Fantasia Lindum by AMAZING BLONDEL album cover Studio Album, 1971
3.37 | 39 ratings

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Fantasia Lindum
Amazing Blondel Prog Folk

Review by TCat
Special Collaborator Eclectic / Prog Metal / Heavy Prog Team

4 stars Amazing Blondel is a folk band that plays an Elizabethan style folk. Quite frankly, the prog aspect is very lite and the rock aspect, at least on these earlier albums, is virtually non-existent. However, the music is quite enjoyable and it is a nice variation from typical rock music that is mostly prevalent in progressive music. Because it is original in a modern sense, or at least not following a pop sound, that makes it progressive in that respect. The use of acoustic guitars, lutes, woodwinds and other older instruments is what gives the music it's believability. The lyrics are of the old world folkish style and the harmonies seem to be realistic for the most part.

This particular album is one of the better ones in their discography. The 3 main musicians present for this album is the best line-up of the band. This particular album consists of all acoustic music with a very sparse use of percussion. In fact, only 2 songs on this album have any percussion in them. This album consists of a suite of songs over 20 minutes long and 5 more shorter tracks.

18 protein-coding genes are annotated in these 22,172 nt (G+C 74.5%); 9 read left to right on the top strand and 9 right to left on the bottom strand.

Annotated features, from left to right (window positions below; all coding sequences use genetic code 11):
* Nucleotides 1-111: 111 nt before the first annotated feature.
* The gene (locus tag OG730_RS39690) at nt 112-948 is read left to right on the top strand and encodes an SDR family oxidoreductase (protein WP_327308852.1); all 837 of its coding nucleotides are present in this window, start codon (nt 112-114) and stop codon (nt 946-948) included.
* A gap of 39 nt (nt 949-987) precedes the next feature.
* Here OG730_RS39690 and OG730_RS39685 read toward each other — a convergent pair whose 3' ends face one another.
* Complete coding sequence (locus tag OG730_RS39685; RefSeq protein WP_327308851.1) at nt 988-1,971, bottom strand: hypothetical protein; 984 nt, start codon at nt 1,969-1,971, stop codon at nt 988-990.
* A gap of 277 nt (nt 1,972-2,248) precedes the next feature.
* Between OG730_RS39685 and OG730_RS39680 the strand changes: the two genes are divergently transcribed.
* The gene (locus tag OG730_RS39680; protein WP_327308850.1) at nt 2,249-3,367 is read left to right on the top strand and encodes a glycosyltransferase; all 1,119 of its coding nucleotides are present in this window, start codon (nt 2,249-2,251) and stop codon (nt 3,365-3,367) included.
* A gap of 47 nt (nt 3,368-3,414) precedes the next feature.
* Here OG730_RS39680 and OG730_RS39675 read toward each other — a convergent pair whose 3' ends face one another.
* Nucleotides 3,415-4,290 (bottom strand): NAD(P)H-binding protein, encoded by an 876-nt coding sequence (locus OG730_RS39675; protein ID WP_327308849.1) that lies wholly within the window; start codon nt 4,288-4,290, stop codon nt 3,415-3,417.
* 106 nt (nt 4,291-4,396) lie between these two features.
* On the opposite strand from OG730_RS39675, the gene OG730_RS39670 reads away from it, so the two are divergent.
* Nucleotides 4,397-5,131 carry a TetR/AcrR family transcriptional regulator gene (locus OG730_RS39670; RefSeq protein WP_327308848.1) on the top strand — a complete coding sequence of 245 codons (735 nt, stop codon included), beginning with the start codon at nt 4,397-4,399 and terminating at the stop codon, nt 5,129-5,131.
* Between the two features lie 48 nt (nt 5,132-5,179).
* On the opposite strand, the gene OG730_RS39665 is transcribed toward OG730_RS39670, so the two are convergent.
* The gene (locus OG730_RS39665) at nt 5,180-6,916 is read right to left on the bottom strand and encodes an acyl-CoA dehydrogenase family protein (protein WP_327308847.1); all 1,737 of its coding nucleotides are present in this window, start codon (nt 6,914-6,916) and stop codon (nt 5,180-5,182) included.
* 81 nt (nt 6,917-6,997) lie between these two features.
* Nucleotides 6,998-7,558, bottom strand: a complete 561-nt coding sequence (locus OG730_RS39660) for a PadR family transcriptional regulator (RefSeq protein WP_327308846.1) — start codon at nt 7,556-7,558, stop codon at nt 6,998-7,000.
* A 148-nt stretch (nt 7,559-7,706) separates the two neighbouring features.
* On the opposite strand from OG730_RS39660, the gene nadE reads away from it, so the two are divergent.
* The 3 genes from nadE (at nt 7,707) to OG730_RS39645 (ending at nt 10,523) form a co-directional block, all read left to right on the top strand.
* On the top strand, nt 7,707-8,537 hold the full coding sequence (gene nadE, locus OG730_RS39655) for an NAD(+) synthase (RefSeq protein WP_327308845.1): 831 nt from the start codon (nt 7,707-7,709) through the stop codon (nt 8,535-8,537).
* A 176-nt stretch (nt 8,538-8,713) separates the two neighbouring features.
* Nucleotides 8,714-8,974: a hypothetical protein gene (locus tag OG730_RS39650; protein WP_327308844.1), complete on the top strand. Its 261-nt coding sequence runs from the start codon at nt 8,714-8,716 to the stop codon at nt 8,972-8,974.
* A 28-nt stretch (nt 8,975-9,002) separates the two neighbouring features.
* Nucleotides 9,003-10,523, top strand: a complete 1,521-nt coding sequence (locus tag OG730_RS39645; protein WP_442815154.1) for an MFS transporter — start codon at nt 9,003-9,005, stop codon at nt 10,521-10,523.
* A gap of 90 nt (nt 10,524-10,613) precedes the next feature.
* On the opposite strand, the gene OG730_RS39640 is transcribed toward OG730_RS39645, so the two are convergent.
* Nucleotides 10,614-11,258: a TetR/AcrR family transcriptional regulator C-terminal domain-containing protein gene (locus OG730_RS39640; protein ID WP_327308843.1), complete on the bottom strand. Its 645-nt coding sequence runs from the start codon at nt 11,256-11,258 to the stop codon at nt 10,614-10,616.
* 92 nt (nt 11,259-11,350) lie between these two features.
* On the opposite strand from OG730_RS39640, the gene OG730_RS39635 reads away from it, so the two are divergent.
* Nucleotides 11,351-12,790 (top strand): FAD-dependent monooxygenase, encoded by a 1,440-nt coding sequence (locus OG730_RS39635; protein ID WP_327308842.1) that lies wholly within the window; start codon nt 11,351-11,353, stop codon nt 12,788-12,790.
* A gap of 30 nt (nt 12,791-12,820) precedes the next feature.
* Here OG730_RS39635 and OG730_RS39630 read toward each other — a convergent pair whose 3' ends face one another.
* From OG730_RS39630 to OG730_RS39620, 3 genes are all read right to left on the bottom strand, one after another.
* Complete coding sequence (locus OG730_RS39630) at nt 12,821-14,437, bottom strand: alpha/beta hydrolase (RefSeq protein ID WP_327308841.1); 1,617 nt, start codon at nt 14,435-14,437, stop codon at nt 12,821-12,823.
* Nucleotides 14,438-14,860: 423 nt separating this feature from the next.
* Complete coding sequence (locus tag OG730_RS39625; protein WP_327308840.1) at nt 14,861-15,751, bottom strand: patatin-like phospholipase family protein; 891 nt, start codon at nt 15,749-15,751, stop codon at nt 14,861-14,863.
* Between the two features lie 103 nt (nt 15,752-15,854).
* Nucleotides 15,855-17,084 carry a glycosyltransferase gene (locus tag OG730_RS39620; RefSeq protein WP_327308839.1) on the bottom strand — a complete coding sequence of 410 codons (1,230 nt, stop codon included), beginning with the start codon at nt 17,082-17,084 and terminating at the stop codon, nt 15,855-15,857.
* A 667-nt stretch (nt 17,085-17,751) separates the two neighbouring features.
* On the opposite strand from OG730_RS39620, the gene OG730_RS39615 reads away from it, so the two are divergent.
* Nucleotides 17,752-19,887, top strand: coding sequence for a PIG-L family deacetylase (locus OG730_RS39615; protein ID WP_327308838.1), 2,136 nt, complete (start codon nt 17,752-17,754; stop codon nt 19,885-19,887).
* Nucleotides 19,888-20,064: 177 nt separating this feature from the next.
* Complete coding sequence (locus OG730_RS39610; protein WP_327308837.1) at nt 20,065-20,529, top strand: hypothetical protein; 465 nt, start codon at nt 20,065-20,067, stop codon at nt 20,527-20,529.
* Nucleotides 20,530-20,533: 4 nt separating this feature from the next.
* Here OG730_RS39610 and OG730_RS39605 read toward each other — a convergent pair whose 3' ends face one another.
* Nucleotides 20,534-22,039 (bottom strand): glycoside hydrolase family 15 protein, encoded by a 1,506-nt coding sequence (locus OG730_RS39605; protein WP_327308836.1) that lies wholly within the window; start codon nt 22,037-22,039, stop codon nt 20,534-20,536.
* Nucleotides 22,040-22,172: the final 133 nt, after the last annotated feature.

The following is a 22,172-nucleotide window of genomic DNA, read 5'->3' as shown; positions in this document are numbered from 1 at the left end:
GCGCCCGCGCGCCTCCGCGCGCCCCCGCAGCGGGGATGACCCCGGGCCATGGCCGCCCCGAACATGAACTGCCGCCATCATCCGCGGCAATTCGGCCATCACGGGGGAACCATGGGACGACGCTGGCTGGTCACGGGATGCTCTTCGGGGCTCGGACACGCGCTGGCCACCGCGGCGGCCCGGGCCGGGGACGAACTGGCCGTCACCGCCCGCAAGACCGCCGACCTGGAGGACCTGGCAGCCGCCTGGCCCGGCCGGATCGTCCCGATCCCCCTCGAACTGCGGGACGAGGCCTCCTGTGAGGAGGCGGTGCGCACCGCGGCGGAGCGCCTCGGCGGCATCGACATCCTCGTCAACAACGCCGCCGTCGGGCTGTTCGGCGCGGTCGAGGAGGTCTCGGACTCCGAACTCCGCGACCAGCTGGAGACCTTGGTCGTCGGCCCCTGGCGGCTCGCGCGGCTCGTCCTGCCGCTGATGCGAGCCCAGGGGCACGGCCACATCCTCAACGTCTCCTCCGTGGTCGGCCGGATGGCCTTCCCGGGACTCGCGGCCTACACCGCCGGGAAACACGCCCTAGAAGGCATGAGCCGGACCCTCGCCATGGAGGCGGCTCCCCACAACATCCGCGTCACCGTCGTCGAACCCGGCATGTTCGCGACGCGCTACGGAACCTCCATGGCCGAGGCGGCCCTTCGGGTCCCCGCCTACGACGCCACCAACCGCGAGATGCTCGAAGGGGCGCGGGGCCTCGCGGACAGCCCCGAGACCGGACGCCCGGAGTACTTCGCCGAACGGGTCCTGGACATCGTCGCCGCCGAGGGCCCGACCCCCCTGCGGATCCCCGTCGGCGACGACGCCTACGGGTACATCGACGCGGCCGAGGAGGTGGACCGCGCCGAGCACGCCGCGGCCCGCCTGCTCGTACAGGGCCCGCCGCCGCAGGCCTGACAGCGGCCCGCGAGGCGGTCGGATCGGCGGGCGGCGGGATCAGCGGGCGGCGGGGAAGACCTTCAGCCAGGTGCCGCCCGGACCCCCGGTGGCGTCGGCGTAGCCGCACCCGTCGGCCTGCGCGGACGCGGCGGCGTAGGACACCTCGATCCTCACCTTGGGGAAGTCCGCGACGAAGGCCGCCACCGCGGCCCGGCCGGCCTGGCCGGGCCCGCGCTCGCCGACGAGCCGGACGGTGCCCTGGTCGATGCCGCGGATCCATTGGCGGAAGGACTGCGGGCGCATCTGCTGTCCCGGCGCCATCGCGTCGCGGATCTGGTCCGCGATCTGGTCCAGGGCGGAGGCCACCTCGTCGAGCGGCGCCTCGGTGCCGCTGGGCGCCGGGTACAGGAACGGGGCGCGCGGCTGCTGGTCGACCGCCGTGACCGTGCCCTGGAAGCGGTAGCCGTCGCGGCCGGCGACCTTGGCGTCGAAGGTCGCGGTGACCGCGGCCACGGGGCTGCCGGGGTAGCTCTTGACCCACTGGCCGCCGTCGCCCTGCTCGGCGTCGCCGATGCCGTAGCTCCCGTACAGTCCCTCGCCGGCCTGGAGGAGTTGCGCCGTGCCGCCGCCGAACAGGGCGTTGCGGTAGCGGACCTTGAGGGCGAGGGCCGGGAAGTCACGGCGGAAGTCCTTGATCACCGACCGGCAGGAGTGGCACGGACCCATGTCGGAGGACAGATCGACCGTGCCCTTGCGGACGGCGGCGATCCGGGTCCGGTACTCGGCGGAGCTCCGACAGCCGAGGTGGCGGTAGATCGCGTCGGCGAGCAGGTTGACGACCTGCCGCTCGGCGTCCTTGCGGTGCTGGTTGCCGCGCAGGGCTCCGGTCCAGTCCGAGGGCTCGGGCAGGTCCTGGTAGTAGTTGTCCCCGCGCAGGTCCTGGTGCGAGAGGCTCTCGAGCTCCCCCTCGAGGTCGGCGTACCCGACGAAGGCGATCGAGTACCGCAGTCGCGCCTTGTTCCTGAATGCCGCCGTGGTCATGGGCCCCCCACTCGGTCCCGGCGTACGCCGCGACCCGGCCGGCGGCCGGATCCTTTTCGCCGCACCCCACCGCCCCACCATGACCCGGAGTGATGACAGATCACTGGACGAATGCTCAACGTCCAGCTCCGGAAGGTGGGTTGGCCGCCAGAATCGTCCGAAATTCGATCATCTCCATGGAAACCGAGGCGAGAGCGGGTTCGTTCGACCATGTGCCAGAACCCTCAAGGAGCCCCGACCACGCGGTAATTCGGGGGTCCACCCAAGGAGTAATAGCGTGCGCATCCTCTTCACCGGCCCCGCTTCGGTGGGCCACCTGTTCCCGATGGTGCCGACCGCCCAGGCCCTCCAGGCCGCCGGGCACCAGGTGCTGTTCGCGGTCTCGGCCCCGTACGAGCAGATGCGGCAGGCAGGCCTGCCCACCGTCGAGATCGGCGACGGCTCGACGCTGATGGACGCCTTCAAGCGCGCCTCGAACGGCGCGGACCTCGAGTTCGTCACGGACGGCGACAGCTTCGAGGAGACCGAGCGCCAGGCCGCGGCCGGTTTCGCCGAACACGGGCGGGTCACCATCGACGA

The Suite is the focal point of the album and one of the highlights of the band's career. It consists of 10 short songs that are both vocal and instrumental. The movements are quite varied enough to keep the listener from getting bored of the style of music in that some are quite lively while others are pastoral in feel. The instrumentals usually consist of a spotlight on a certain instrument while the vocals are easy to understand and deal with topics not unlike the topics chosen for the original genre of music that the band emulates. This gives this record it's feeling of authenticity. The topic for this suite has to do with the town and country of Lincoln, England (the Latin name for Lincoln is Lindum). The title Fantasia is a little misleading in that a fantasia is usually a free form musical work and this suite is not really free form, but more structured as folk music is expected to be. This track is a very good suite and is enjoyable throughout.